032411 stanford women

Stanford coach Tara VanDerveer shakes hands with forward Nnemkadi Ogwumike (30) as guard Lindy La Rocque (15) looks on late in the second half of a game in Stanford, Calif., in March 2011. Stanford defeated St. John's 75-49. Photo by PAUL SAKUMA/Associated Press

PABLO – Some big names in basketball – and one in writing – are headed to the Flathead Indian Reservation in May with a message: Positive coaching philosophies and practices work.

Tara VanDerveer should know. The longtime Stanford women’s basketball coach has taken 26 consecutive teams to the NCAA Tournament, nine of them to the Final Four, and won two national championships.

VanDerveer and Stanford men’s coach Johnny Dawkins, the former Duke star and NBA player, headline The Hoop, a basketball clinic for coaches and 100 lucky youngsters scheduled for Salish Kootenai College in May.

The coaching clinic is meant for coaches at every level, be it college, high school, or the moms, dads and volunteers who coach youth teams.

Also instructing will be VanDerveer’s sister Heidi, the head women’s coach at UC San Diego, former Colorado head coach Ceal Barry, Stanford associate head women’s coach Amy Tucker, Broward (Florida) College coach MJ Baker, and Baker’s husband Ganon, a Nike skill development trainer and workout director who has tutored the likes of Kobe Bryant and LeBron James.

Adding a bit of a twist to The Hoop will be the presence of a former baseball pitcher whose Major League career lasted all of two innings. Larry Colton, who made his debut – and final appearance – for the Philadelphia Phillies on May 6, 1968, is also on the clinic’s faculty, and for good reason.

Colton, whose baseball career was cut dramatically short by a shoulder separation that day, has since written five books, two of them about basketball. The first, “Idol Time,” was about the Portland Trailblazers’ 1977 NBA championship and is out of print.

The second was nominated for a Pulitzer Prize. “Counting Coup” followed the trials and tribulations of a “talented, moody, charismatic” young basketball player on the Crow Indian Reservation named Sharon LaForge.


How did such an interesting collection of people from Florida to California come to be putting on a basketball coaching clinic on a Montana reservation?

The story begins in Dillon and has been three years in the making, according to Juan Perez, who wears several hats at the host institution, Salish Kootenai College, including that of women’s basketball coach.

Perez says the University of Montana Western was honoring one of its alums, former SKC President Joe McDonald, and Perez attended the event. There he met Vikki Howard, coordinator of UM Western’s Special Education Program.

“Vikki and I were visiting, and she mentioned she was friends with Tara VanDerveer and might be able to get her to come up for a clinic sometime,” Perez says.

The SKC coach wasn’t about to let the offer expire.

Howard and VanDerveer actually go back 37 years. Howard played on VanDerveer’s very first team, at the University of Idaho, in 1977-78, and later served as VanDerveer’s director of basketball operations at Stanford.

“We did a couple of similar things when I was at Stanford,” Howard says. “We had an opportunity to set up a clinic on the Navajo Reservation, and one year I told her she was going to Africa for one. As far as I know, she only does these when I make her do it.”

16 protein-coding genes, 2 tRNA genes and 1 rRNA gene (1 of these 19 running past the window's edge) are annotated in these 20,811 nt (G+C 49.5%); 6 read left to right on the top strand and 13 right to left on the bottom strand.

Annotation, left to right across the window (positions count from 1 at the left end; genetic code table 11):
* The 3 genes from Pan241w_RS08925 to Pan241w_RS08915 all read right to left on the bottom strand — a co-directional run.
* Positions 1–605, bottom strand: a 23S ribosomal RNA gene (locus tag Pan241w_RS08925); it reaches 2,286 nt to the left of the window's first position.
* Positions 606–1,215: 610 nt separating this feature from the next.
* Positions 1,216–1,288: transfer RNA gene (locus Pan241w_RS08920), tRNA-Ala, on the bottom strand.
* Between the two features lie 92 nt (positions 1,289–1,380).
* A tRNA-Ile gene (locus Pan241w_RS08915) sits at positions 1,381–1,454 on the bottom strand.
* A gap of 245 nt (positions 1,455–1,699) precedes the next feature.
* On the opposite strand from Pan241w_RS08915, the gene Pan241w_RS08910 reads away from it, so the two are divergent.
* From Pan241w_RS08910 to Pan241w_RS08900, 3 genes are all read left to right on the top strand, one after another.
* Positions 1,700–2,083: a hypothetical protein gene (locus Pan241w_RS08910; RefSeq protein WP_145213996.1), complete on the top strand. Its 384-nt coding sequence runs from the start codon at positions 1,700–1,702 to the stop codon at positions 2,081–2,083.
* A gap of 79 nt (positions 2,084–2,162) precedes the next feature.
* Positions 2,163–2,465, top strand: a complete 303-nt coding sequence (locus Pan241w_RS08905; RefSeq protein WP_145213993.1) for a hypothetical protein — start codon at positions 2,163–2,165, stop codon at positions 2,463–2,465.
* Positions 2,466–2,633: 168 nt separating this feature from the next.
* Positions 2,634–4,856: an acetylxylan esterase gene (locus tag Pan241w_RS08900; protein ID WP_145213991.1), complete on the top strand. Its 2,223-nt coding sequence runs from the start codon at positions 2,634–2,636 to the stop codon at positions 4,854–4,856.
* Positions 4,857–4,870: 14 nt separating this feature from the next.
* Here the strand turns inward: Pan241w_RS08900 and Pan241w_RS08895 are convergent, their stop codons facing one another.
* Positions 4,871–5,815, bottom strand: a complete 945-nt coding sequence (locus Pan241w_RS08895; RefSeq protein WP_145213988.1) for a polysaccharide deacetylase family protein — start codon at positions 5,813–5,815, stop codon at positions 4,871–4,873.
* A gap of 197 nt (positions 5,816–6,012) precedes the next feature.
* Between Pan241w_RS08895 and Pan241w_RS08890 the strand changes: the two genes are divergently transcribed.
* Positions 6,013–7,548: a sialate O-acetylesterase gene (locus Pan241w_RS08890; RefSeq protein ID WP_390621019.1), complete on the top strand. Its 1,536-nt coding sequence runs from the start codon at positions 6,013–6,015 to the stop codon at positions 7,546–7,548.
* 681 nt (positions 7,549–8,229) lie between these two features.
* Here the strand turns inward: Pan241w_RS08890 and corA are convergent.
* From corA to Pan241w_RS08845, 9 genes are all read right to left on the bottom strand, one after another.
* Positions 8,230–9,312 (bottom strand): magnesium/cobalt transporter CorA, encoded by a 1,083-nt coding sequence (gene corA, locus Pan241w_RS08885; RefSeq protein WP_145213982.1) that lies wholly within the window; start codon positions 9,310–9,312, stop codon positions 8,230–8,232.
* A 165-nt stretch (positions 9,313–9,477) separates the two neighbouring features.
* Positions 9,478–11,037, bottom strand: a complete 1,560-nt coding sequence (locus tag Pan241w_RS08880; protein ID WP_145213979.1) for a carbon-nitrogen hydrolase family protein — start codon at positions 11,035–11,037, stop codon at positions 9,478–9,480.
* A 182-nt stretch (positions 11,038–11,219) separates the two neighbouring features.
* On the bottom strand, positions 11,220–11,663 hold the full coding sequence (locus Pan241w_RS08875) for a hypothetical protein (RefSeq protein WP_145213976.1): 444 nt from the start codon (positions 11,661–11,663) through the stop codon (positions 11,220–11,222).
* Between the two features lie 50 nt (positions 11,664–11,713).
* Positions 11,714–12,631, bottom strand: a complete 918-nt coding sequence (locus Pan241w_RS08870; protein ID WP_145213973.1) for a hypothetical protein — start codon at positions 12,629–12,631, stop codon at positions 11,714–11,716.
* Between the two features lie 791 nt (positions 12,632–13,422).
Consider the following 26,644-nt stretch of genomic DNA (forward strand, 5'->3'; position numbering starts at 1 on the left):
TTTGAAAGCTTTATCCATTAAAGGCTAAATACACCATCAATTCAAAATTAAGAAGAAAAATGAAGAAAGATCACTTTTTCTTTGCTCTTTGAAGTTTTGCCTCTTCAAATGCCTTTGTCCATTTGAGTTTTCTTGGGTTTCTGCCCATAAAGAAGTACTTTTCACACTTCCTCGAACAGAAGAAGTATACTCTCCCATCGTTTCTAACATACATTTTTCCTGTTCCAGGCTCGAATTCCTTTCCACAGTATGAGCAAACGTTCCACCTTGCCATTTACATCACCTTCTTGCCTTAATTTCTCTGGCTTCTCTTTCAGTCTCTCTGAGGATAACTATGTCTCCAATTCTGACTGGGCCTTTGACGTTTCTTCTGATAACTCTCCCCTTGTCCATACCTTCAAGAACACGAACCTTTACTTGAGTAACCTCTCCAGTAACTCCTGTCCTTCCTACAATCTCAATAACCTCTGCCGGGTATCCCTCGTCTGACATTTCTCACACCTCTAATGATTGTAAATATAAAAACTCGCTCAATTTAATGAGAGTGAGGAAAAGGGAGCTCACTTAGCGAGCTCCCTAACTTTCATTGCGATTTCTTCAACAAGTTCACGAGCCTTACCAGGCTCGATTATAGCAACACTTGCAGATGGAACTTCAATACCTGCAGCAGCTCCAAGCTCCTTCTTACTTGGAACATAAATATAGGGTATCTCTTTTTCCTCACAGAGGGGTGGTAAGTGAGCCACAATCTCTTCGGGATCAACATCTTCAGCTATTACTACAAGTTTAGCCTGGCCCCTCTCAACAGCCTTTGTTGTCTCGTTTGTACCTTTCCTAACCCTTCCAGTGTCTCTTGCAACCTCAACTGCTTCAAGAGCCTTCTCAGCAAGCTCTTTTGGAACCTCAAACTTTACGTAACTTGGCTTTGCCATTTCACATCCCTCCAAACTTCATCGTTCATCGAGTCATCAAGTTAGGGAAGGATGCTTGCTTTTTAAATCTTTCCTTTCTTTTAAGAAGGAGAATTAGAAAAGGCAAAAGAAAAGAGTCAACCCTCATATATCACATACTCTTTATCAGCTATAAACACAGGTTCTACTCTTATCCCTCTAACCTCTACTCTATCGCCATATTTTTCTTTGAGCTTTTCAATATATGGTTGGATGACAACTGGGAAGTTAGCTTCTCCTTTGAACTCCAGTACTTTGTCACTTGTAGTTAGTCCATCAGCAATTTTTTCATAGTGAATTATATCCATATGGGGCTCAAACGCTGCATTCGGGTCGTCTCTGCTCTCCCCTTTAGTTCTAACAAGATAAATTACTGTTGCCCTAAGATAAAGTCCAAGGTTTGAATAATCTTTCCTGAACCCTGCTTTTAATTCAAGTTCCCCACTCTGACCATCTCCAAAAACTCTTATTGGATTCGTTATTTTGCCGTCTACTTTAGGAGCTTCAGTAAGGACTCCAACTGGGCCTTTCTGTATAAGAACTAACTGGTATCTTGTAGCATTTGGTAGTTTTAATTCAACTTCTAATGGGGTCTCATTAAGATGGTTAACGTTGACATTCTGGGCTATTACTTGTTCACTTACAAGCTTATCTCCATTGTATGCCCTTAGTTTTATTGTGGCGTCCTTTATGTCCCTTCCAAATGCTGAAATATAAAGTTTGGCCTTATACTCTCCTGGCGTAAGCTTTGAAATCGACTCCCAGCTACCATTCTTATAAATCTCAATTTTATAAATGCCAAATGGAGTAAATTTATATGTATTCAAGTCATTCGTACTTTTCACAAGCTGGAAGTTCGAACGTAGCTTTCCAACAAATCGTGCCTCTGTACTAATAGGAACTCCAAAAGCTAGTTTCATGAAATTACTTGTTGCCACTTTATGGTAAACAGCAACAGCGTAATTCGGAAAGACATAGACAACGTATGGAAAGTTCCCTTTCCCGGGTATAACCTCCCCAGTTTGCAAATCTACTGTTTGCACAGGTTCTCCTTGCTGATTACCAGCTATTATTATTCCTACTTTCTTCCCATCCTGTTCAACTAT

But VanDerveer has been heavily involved in planning the Pablo clinic. She recruited Dawkins, her counterpart in the Stanford men’s program and the Naismith College Player of the Year for Coach Mike Krzyzewski at Duke in 1986, and the rest of the coaches to join her in Pablo.

And, Howard says, VanDerveer made the call to focus the clinic on coaches.


“Kids’ clinics are fun, but there’s no lasting impact,” Howard says. “Tara wanted to do it for as many people as she could, and we decided to touch the people who touch children’s lives. It’s about coaching to build self-advocacy, as opposed to the old model of screaming and yelling at them. Sometimes kids need that kind of coach in their lives.”

There will, Howard promises, be plenty of X’s and O’s “for people who are rabid about X’s and O’s.”

And kids won’t be left out. A limited number – the first 50 girls currently in grades 5-8, and 50 boys currently in grades 4-6, to register online – will take part in a free five-hour youth clinic, with lunch provided, on Saturday, May 16. VanDerveer and Dawkins will talk to both groups.

Perez, who is organizing the clinic with Howard's help, has spoken to VanDerveer on the phone about her goals for the three days. Last month he met with VanDerveer in Pullman, Washington, when Stanford was there to play Washington State University.

“We talked about a player camp” early on, Perez says, “but Tara felt we could affect more youth through coaches. If you coach 10 or 12 players a year for 20 or 30 years, you affect a lot of kids. The whole premise behind the clinic is positive coaching.”

Also involved will be the Positive Coaching Alliance, a national nonprofit organization backed by dozens of famous names such as former Bulls and Lakers coach Phil Jackson and NFL MVP Steve Young, that believes sports can build character and teach valuable lessons to young people – but only if they stay involved in sports.

More than 70 percent of children who start in youth sports quit participating by age 13, in part, the alliance says, because they don’t have a positive experience.

In the middle of three days of clinic workshops on subjects such as post and guard fundamentals, practice drills, full-court press defenses and developing a transition offense, the PCA will offer a two-hour workshop on positive coaching.

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